Jackson's attorneys said that such "cash-register journalism" had "transformed the culture of reporting into a profit-driven enterprise that leaves traditional news organizations in the dust, and likewise turns celebrities into lucrative targets." According to Washington Post writer Howard Kurtz, "this thriving tabloid culture has erased the old definitions of news by including tawdry and sensational stories about celebrities, for the sake of profit." He notes that immediately after sexual allegations against Jackson were publicized, although no proof was given, it drew heavy coverage from numerous major newspapers, and made the cover of countless magazines.
"That coverage," said Kurtz, brought forth a number of "Jackson aides and hangers-on with palms outstretched." They included his former maid, who sold her story to Hard Copy. Then two of Jackson's bodyguards were paid $100,000 for interviews with Hard Copy. Jackson tried to undermine their credibility by pointing out they were "paid witnesses." Other members of the press, especially in London, tried to pay Jackson's domestics, lawyers and so-called psychology experts, to get exclusive inside personal details. "Their actions start out as hard nosed journalism and disintegrate into frantic payoffs," said David Fanning, the British executive producer of Frontline. He noted that "the irony here is that the tabloids covered a legitimate news story, but the evidence has been adulterated by money changing hands."
During Bill Clinton's 1992 Presidential election campaign, Jennifer Flowers, a nightclub singer and former state government worker in Arkansas, was paid an estimated $100,000 for her story in a weekly tabloid, where she claimed to having a 12-year long affair with him, which he denied. She continued to sell her affair story to other print media and television tabloids, earning an estimated $500,000 by 1998. Soon after, other reporters were being contacted by women who said they were "willing to invent stories" of having had an affair with Clinton if they were paid enough.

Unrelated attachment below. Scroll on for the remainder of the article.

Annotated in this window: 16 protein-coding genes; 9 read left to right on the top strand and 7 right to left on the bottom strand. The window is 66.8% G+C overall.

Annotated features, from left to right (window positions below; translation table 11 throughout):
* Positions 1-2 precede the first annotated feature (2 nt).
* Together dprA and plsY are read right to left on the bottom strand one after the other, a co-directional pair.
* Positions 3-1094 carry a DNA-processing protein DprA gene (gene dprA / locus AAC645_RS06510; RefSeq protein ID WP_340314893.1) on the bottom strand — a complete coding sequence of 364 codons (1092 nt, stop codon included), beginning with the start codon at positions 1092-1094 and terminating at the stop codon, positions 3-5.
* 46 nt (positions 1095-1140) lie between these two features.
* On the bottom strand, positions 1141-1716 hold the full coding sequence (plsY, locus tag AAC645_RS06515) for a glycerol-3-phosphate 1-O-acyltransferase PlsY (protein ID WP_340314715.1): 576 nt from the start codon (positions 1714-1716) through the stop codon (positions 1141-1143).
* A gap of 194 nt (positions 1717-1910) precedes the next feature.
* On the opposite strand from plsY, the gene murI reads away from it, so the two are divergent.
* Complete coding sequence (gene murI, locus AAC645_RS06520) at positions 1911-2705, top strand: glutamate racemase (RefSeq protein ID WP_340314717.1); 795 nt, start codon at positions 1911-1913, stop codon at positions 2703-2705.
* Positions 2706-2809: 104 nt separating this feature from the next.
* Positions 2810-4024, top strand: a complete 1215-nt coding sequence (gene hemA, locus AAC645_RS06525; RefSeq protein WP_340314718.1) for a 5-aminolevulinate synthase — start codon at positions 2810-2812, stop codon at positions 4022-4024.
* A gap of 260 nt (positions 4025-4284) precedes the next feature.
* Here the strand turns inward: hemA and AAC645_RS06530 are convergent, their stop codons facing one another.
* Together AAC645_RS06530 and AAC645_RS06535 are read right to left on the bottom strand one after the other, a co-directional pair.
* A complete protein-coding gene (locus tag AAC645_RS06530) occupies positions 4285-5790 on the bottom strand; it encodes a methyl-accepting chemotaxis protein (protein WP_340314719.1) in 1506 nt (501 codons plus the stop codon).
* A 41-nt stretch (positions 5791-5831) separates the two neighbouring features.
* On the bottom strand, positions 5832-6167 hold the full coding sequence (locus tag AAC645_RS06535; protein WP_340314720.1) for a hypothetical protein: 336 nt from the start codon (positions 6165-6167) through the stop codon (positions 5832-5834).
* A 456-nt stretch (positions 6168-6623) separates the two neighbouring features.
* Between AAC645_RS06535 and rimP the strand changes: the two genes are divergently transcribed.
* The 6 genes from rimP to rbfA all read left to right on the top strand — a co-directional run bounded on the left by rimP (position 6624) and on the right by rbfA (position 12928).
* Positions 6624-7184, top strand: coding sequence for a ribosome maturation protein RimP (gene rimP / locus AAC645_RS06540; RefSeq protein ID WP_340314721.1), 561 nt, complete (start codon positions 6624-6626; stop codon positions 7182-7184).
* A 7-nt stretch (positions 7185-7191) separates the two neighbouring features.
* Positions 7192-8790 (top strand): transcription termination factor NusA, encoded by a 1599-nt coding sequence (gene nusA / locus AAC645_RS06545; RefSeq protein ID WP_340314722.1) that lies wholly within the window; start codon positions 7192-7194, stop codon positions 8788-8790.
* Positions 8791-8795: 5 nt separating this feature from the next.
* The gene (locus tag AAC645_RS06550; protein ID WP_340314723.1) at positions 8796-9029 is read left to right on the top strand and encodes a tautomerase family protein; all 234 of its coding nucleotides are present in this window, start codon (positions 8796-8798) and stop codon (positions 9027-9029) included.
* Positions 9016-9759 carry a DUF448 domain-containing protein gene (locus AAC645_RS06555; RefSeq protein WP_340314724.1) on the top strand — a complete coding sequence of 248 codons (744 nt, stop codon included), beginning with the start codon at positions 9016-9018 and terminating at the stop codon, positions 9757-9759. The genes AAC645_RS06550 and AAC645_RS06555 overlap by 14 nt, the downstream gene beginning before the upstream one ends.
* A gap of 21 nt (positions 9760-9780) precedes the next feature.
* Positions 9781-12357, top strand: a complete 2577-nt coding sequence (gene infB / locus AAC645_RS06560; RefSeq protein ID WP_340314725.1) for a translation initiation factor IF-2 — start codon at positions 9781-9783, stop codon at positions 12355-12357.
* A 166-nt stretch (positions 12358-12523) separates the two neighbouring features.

In the opinion of columnist David S. Broder, "the press has no obligation to go rummaging in the closets of White House contenders for any past indiscretions that may fall out. It is terribly difficult to resolve the issues of motivation, evidence and conflicting recollection that attend such past relationships – and politicians are easily victimized by people seeking to settle old scores." Broder said that after 20 years in politics, details about Clinton's private life and old girlfriends should be less relevant as a news story than the public understanding his political accomplishments.
Political journalist John Seigenthaler said he observed that the press was moving more and more into accepting unchecked and unsubstantiated hearsay about sexual allegations against public figures. While Molly Ivins, a syndicated columnist, said that "anyone with a pecuniary or political motive for destroying someone else’s reputation was suspect, especially "charges made by sources with an ax to grind." And as another editorial stated, "One other reason the mainline media jumped into the adultery story with no evidence beyond the tales of a paid-for informant is that 'sex sells.' And it is an easy sell." It adds: